Choosing to Have Cataract Surgery Will Add Years to
Lives of Older People
finds 40% lower mortality among patients who had vision corrected
compared to those who live with the impairment
- will affect more than half of all
Americans by the time they are 80
View with Cataract Problem
Sept. 9, 2013 - People with cataract-related vision
loss who have had cataract surgery to improve their sight are living
longer than those with visual impairment who chose not to have the
procedure, according to an Australian cohort study published this month
journal of the American
Academy of Ophthalmology. After comparing the two groups, the
researchers found a 40 percent lower long-term mortality risk in those
who had the surgery.
The research is drawn from data gathered in the
Blue Mountains Eye Study, a population-based cohort study of vision and
common eye diseases in an older Australian population.
Prevalence of Cataract
Impairment by Age, Race/Ethnicity, Sex 2010
A total of 354 persons aged 49 years and older and
diagnosed with cataract-related vision impairment – some of whom had
undergone surgery and others who had not – were assessed between 1992
Adjustments were made for age and gender as well as
a number of mortality risk factors, including hypertension, diabetes,
smoking, cardiovascular disease, body mass index and measures of frailty
and comorbid disease.
Follow-up visits took place after five and ten
years since the baseline exam.
Previous research had indicated that older persons
with visual impairment were likely to have greater mortality risk than
their age peers with normal vision, and that cataract surgery might
reduce this risk.
These studies – unlike the Blue Mountains Eye Study
– compared people who had undergone cataract surgery with those in the
general population or with those who had not had cataract surgery, and
did not link vision status to the surgical status.
“Our finding complements the previously documented
associations between visual impairment and increased mortality among
older persons,” said Jie Jin Wang, Ph.D., of the Westmead Millennium
Institute and one of lead researchers of the study.
“It suggests to ophthalmologists that correcting
cataract patients’ visual impairment in their daily practice results in
improved outcomes beyond that of the eye and vision, and has important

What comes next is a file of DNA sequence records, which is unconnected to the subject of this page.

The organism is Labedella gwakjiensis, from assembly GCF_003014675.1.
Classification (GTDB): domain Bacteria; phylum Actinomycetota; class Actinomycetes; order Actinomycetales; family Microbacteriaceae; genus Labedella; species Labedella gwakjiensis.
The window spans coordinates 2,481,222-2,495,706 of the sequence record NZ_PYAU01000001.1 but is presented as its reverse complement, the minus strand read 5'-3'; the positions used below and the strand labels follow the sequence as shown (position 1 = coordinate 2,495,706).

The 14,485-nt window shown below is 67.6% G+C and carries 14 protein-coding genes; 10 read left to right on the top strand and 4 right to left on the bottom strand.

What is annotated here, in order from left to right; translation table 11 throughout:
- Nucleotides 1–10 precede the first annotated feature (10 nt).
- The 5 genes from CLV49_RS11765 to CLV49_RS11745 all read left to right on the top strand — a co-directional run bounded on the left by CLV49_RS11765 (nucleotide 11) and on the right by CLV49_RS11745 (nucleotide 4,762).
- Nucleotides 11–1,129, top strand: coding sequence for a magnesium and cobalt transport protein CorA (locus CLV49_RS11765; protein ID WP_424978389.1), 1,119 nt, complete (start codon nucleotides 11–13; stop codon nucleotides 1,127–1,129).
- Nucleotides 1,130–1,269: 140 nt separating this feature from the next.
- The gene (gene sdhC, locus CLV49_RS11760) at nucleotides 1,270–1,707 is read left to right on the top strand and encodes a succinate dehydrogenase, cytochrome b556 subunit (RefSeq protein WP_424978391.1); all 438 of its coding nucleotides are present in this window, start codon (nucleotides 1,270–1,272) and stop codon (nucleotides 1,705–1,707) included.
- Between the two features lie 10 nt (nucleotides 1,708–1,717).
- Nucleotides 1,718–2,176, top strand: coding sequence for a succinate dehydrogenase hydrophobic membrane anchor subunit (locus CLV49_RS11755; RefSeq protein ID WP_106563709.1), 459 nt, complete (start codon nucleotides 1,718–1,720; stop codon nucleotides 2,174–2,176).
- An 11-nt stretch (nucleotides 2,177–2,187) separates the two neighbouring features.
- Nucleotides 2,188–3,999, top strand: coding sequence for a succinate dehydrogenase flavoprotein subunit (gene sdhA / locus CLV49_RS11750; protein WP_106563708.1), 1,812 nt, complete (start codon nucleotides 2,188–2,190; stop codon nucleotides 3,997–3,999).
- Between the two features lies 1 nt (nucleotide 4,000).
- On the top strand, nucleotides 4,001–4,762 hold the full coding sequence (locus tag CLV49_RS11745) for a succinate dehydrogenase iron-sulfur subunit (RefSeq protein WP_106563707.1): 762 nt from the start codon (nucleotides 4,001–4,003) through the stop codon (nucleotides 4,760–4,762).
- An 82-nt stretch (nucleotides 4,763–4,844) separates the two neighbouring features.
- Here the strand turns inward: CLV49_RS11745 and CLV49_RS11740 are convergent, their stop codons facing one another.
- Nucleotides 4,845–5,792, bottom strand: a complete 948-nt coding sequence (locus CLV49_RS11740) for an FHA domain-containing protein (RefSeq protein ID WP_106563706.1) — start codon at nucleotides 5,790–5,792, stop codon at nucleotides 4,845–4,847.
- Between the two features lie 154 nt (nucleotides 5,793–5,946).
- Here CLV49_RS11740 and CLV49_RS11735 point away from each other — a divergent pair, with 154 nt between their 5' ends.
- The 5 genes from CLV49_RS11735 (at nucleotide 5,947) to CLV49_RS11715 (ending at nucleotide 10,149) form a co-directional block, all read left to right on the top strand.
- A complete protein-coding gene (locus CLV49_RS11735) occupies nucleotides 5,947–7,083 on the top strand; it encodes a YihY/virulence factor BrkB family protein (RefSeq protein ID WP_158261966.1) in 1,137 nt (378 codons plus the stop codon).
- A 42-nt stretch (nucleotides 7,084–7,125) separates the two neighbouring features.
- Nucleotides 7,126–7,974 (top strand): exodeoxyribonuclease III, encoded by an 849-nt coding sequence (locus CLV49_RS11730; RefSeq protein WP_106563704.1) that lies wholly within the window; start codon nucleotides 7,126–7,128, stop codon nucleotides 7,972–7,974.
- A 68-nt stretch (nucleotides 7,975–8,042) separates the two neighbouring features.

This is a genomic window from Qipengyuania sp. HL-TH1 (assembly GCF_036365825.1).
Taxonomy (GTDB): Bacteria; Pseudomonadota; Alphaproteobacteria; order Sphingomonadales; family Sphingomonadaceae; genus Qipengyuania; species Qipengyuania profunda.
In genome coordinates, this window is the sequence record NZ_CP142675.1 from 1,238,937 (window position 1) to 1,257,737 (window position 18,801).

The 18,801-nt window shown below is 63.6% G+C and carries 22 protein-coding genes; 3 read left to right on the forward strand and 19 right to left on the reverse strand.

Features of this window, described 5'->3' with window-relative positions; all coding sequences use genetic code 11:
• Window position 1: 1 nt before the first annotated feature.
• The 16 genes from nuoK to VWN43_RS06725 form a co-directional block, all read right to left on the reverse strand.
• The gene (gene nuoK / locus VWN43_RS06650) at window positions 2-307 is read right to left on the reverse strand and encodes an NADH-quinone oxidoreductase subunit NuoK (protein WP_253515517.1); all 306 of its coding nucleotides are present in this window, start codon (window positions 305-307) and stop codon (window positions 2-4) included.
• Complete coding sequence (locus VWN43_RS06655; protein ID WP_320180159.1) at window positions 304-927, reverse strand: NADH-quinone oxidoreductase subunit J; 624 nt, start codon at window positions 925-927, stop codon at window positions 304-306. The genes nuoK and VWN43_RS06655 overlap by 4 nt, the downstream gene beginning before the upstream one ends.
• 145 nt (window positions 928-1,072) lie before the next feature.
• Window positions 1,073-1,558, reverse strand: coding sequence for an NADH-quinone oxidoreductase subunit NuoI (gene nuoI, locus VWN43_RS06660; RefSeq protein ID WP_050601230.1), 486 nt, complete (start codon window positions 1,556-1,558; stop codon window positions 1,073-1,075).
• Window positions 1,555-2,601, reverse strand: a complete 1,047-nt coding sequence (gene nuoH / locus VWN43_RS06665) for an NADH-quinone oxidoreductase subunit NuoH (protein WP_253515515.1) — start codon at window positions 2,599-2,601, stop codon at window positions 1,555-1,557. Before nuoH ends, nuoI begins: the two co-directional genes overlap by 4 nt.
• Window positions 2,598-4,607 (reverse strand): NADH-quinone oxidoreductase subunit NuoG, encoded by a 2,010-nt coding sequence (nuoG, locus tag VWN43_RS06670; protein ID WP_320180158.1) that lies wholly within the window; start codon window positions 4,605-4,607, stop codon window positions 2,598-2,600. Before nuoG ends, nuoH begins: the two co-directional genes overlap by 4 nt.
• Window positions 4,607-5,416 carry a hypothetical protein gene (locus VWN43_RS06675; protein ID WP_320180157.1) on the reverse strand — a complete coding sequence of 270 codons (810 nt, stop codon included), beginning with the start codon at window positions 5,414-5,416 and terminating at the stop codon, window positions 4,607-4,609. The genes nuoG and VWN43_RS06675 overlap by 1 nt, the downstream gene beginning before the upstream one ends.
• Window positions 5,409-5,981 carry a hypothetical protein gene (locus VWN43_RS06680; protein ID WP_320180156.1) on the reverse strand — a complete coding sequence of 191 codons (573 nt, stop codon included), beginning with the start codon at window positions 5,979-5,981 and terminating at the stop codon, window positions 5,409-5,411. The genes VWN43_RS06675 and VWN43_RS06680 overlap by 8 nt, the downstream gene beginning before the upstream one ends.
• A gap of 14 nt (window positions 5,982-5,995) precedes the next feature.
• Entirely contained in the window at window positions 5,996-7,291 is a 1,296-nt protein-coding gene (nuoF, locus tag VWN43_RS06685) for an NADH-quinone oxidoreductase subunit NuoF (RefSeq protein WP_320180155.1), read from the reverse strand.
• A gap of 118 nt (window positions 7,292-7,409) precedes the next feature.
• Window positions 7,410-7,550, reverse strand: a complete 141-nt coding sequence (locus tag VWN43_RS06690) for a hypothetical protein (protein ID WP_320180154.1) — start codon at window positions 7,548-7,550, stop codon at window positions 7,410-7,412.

impacts on general health.”
The association between correction of
cataract-related visual impairment and reduced mortality risk is not
clearly understood, but plausible factors may include improvements in
physical and emotional well-being, optimism, greater confidence
associated with independent living after vision improvement, as well as
greater ability to comply with prescription medications.
Dr. Wang noted one limitation of the study is that
participants with cataract-related visual impairment who did not have
cataract surgery could have had other health problems that prevented
them from undergoing surgery, and that these other health problems could
partly explain the poorer survival among non-surgical participants. This
issue is addressed by the researchers in a subsequent study.
Caused by the clouding of the lens,
cataract is a leading cause of treatable visual impairment that will
affect more than half of all Americans by the time they are 80 years
old, according to
Prevent Blindness America.
Surgical removal of the opaque lens with an
artificial lens implanted is a successful procedure of cataract
treatment. If completing everyday tasks is difficult, cataract surgery
should be discussed with an ophthalmologist − a medical doctor
specializing in the diagnosis, medical and surgical treatment of eye
diseases and conditions.
Seniors who are seeking eye care but are concerned
about cost may qualify for
EyeCare America, a public service program of the Foundation of the
American Academy of Ophthalmology, which offers eye exams and care at no
out-of-pocket cost to qualifying seniors age 65 and older. Learn more at
About the American Academy
The American Academy of Ophthalmology, headquartered in San Francisco,
is the world's largest association of eye physicians and surgeons — Eye
M.D.s — with more than 32,000 members worldwide. Eye health care is
provided by the three "O's" – ophthalmologists,
optometrists, and opticians. It is the ophthalmologist, or Eye M.D.,
who has the education and training to treat it all: eye diseases,
infections and injuries, and perform eye surgery. For more information,
The Academy's EyeSmart® program educates the public
about the importance of eye health and empowers them to preserve healthy
vision. EyeSmart provides the most trusted and medically accurate
information about eye diseases, conditions and injuries. OjosSanos™ is
the Spanish-language version of the program. Visit
www.geteyesmart.org or www.ojossanos.org to
Ophthalmology, the official journal of the American
Academy of Ophthalmology, publishes original, peer-reviewed, clinically
applicable research. Topics include the results of clinical trials, new
diagnostic and surgical techniques, treatment methods technology
assessments, translational science reviews and editorials.
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